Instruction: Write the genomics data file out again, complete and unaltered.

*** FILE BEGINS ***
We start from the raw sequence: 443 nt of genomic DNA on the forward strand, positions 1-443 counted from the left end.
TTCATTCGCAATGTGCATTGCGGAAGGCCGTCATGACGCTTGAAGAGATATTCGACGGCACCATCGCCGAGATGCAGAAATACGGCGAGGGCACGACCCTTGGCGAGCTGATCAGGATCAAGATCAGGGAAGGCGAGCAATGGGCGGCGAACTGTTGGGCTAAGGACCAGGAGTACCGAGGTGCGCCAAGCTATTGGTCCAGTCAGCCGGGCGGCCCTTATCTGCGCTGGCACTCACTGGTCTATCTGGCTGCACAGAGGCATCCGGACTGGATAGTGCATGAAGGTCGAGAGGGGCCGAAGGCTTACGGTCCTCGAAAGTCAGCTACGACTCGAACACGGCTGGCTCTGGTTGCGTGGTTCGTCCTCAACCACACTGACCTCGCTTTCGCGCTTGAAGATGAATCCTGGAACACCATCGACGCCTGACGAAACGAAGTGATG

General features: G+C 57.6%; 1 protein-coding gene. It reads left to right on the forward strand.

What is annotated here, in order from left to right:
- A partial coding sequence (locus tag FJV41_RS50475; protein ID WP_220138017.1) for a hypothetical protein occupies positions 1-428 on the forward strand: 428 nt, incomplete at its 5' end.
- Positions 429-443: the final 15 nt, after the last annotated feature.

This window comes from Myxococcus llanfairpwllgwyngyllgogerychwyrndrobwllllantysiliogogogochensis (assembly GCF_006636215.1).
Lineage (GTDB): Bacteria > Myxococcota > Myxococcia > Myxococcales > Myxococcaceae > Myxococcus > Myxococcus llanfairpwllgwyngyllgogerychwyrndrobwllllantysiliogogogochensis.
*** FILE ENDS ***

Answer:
We start from the raw sequence: 443 nt of genomic DNA on the forward strand, positions 1-443 counted from the left end.
TTCATTCGCAATGTGCATTGCGGAAGGCCGTCATGACGCTTGAAGAGATATTCGACGGCACCATCGCCGAGATGCAGAAATACGGCGAGGGCACGACCCTTGGCGAGCTGATCAGGATCAAGATCAGGGAAGGCGAGCAATGGGCGGCGAACTGTTGGGCTAAGGACCAGGAGTACCGAGGTGCGCCAAGCTATTGGTCCAGTCAGCCGGGCGGCCCTTATCTGCGCTGGCACTCACTGGTCTATCTGGCTGCACAGAGGCATCCGGACTGGATAGTGCATGAAGGTCGAGAGGGGCCGAAGGCTTACGGTCCTCGAAAGTCAGCTACGACTCGAACACGGCTGGCTCTGGTTGCGTGGTTCGTCCTCAACCACACTGACCTCGCTTTCGCGCTTGAAGATGAATCCTGGAACACCATCGACGCCTGACGAAACGAAGTGATG

General features: G+C 57.6%; 1 protein-coding gene. It reads left to right on the forward strand.

What is annotated here, in order from left to right:
- A partial coding sequence (locus tag FJV41_RS50475; protein ID WP_220138017.1) for a hypothetical protein occupies positions 1-428 on the forward strand: 428 nt, incomplete at its 5' end.
- Positions 429-443: the final 15 nt, after the last annotated feature.

This window comes from Myxococcus llanfairpwllgwyngyllgogerychwyrndrobwllllantysiliogogogochensis (assembly GCF_006636215.1).
Lineage (GTDB): Bacteria > Myxococcota > Myxococcia > Myxococcales > Myxococcaceae > Myxococcus > Myxococcus llanfairpwllgwyngyllgogerychwyrndrobwllllantysiliogogogochensis.